Germany reportedly offered to spend upwards of $1 billion on US liquefied natural gas and infrastructure for the same, if it would lift sanctions off Nord Stream 2.
This was revealed in recent days, as a letter was leaked allegedly showing the offer.
The leak prompted lawmakers to summon Finance Minister Olaf Scholz from a meeting about coronavirus measures to attend a debate in parliament about Russia.
Scholz allegedly wrote a letter to then-Treasury Secretary Steven Mnuchin in August saying Germany was “willing to considerably increase its financial support for LNG infrastructure and import capacities by up to 1 billion euros ($1.2 billion)” if, in return, the United States “allows the unhindered construction and operation of Nord Stream 2.”
The letter was published by the NGO Environmental Action Germany, it can be found on their website.
German government spokeswoman Ulrike Demmer declined to comment on the letter, saying any correspondence on the issue was confidential. She said Berlin is “in contact with the U.S. government” about sanctions and the threat of sanctions. Those measures have delayed completion of the pipeline.
Demmer added that the government had “acted in a coordinated way” over the issue in the past — suggesting that other ministries and German Chancellor Angela Merkel had been involved in the discussion.
Scholz didn’t speak, but Foreign Minister Heiko Maas defended proceeding with a new undersea gas pipeline from Russia that faces strong opposition from the U.S. and eastern Europe, arguing that scrapping it could have adverse geopolitical consequences.
Maas said that sanctions against Russia “must hit the right people and not employees of nearly 150 European companies, most of them from Germany.” Nord Stream 2 is owned by Russian state company Gazprom, with investment from several European companies.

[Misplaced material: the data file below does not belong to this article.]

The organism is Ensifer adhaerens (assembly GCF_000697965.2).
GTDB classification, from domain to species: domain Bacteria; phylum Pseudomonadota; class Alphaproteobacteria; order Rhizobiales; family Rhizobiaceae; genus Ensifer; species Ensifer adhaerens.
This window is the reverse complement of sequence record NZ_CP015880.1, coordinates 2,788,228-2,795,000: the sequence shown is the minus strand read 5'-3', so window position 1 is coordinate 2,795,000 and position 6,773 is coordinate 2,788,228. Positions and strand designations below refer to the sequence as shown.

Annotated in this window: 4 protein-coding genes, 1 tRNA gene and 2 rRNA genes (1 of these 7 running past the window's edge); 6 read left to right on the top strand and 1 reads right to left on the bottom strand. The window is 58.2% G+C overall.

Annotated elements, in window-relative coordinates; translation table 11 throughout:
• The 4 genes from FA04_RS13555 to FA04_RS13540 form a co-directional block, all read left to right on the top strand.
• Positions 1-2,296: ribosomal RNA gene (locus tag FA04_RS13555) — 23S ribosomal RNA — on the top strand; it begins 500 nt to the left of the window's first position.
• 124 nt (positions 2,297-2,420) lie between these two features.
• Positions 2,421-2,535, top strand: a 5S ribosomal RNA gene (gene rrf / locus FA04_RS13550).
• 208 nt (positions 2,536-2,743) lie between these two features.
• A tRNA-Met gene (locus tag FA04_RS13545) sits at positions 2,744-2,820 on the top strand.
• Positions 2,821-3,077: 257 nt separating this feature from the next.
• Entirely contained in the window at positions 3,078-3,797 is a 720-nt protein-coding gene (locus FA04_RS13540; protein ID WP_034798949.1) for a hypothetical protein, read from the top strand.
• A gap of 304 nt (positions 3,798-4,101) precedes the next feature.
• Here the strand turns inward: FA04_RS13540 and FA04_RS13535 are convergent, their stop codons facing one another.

Separately, comments by German President Frank-Walter Steinmeier drawing a link between Nord Stream 2 and Germany’s debt over World War II have raised hackles in Ukraine and Poland.
Steinmeier had told daily Rheinische Post that Germany needed to keep in mind its eventful history with Russia. “There were phases of fruitful partnership, but even more times of terrible bloodshed,” he said, citing the 20 million people who died in the Soviet Union during World War II.
“That doesn’t justify mistakes in Russian policy today, but we mustn’t lose sight of the bigger picture,” said Steinmeier.
Ukraine and Poland complained about the statements.
Ukraine’s ambassador to Berlin, Andrij Melnyk, said that Steinmeier’s comments in an interview last week “hit us Ukrainians deep in the heart.”
Melnyk accused the German president, whose role is largely ceremonial, of ignoring the fact that millions of the Nazis’ Soviet victims were Ukrainians.
Polish deputy foreign minister Pawel Jablonski argued that “Nord Stream 2 is the worst form of compensation.”
He said that completion of the pipeline would effectively put Ukraine at Russia’s mercy and the European Union “should never agree to continuing this project, especially in the wake of what is happening to Mr. Navalny.”
Germany appears reluctant to connect Navalny and other geopolitical issues with something that it sees as pure business.
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